“Rape camps” were created, where Muslim and Croatian women were impregnated and kept in confinement until the last stage of their pregnancy. This occurred in the context of a patrilineal society, in which children inherit their father’s ethnicity, therefore, this “rape camps” aimed at the birth of a new generation of Serb children. According to the women’s group, Tresnjevka, more than 35,000 women and children were held in such camps. 

But, in a war where nobody was innocent, there were also extensive rapes of Serbian women in Croatian concentration camps and in camps run by Muslim authorities in several areas of Bosnia and Herzegovina. These events had also an organized character: “Young and pretty women were segregated and raped to give birth to ‘Croat children of high quality.’ Rapes were always conducted by gangs. On the days when they were not raped, the women and girls were not given either food or water,” according to Dr. Sandra Raskovic, a Serbian psychotherapist. 

These mass rapes were at the origin of the first arrest warrants and indictments for crimes against humanity: in 2001, the International Criminal Tribunal for the former Yugoslavia declared three Bosnian Serb men guilty of rape, torture and sexual enslavement of Bosnian Muslim women and girls in special detention centres in 1992 and convicted them to between 12 and 28 years in prison.

This happened at the heart of “civilized” Europe. 


Share Your Thoughts

All comments are moderated

From The Same Issue

The articles and content about this issue

From The Same Issue

The articles and content about this issue

From This Topic

The articles and content about this topic

From This Topic

The articles and content about this topic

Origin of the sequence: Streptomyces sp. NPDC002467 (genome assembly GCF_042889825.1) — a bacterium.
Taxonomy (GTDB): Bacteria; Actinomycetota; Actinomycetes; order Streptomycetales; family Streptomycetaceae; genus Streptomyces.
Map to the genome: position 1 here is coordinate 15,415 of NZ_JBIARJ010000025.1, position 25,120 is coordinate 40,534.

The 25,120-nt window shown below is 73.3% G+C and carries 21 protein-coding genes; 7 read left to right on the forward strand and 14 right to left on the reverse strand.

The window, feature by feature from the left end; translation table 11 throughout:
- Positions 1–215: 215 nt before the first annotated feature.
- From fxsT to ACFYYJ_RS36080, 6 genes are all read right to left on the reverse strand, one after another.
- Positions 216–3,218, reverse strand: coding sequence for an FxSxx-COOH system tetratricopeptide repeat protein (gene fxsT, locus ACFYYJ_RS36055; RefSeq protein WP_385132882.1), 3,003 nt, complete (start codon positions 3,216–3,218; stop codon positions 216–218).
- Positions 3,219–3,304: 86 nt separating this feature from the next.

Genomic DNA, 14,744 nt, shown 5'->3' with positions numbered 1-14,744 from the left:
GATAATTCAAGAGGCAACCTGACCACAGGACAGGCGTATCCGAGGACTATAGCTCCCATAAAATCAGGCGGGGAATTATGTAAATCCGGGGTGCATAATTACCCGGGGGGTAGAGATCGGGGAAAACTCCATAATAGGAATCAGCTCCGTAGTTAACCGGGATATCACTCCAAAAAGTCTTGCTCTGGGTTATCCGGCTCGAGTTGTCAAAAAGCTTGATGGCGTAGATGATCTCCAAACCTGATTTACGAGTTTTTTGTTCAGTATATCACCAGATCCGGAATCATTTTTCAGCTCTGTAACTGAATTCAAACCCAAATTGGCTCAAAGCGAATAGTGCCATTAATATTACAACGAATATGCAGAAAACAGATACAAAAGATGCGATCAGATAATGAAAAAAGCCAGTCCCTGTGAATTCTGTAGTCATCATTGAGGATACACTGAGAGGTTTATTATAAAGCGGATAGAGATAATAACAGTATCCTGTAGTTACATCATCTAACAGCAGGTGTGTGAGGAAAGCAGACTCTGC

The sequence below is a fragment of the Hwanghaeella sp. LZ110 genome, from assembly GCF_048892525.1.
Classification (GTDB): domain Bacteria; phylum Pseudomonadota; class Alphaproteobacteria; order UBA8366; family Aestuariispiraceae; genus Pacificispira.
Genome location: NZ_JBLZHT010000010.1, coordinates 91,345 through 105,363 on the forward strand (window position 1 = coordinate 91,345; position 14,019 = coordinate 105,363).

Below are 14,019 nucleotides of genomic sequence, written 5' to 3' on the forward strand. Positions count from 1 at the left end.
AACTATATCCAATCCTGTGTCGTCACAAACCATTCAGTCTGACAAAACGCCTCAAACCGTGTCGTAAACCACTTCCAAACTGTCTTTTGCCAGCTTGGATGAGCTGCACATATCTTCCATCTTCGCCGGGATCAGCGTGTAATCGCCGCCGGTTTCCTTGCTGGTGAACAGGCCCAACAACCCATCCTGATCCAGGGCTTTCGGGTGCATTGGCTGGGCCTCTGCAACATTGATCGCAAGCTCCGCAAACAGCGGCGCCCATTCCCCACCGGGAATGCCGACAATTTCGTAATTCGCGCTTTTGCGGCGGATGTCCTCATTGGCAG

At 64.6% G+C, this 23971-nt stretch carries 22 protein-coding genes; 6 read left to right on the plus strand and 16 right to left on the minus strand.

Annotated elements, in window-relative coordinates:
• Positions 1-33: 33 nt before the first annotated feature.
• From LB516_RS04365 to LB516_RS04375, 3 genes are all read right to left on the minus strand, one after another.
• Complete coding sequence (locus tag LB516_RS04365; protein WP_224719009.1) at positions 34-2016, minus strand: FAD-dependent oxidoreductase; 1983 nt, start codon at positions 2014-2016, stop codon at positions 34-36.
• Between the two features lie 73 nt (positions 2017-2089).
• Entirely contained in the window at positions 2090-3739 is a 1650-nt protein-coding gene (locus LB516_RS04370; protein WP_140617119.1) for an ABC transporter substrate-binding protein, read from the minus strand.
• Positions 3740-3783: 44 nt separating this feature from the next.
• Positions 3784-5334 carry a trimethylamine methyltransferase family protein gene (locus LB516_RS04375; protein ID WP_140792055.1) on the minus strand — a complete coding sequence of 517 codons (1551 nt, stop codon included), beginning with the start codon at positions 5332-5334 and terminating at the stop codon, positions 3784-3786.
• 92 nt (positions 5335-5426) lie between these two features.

Explore Other Topics

Browse other coverage

Explore Other Topics

Browse other coverage


Presents, discusses and draws readers to reflect on issues of outmost relevance to the world today.


Very often, mission is carried out in frontier situations around the world. Those who embrace these situations have much to share.


Writer Ilsa Reyes will be exploring the richness of Pope Francis’s latest encyclical Fratelli Tutti with a view of helping our readers to get a grasp of the this beautiful papal document.


Puts to the front committed and inspiring people around the world who embrace humanitarian and religious causes with altruism and passion.


Focus on a given theme of interest touching upon social, economic and religious issues.


As the Philippines prepares to celebrate 500 years of the arrival of Christianity. Fr. James Kroeger leads us in this series into a discovery journey of the landmark events in the history of faith in the Philippine archipelago.


Aims to nurture and inspire our hearts and minds while pondering upon timely themes.


The large archipelago of the Philippines, in its richness of peoples and cultures, offers varied and challenging situations for mission.


Reflections and vocation stories that shape up the lives of young people.


As humor and goodness of heart are qualities of Christian and missionary life, the new column “Mission is fun” will be publishing some anecdotes and stories that have happened in a missionary context to lighten up the spirits and trigger a smile in our faces.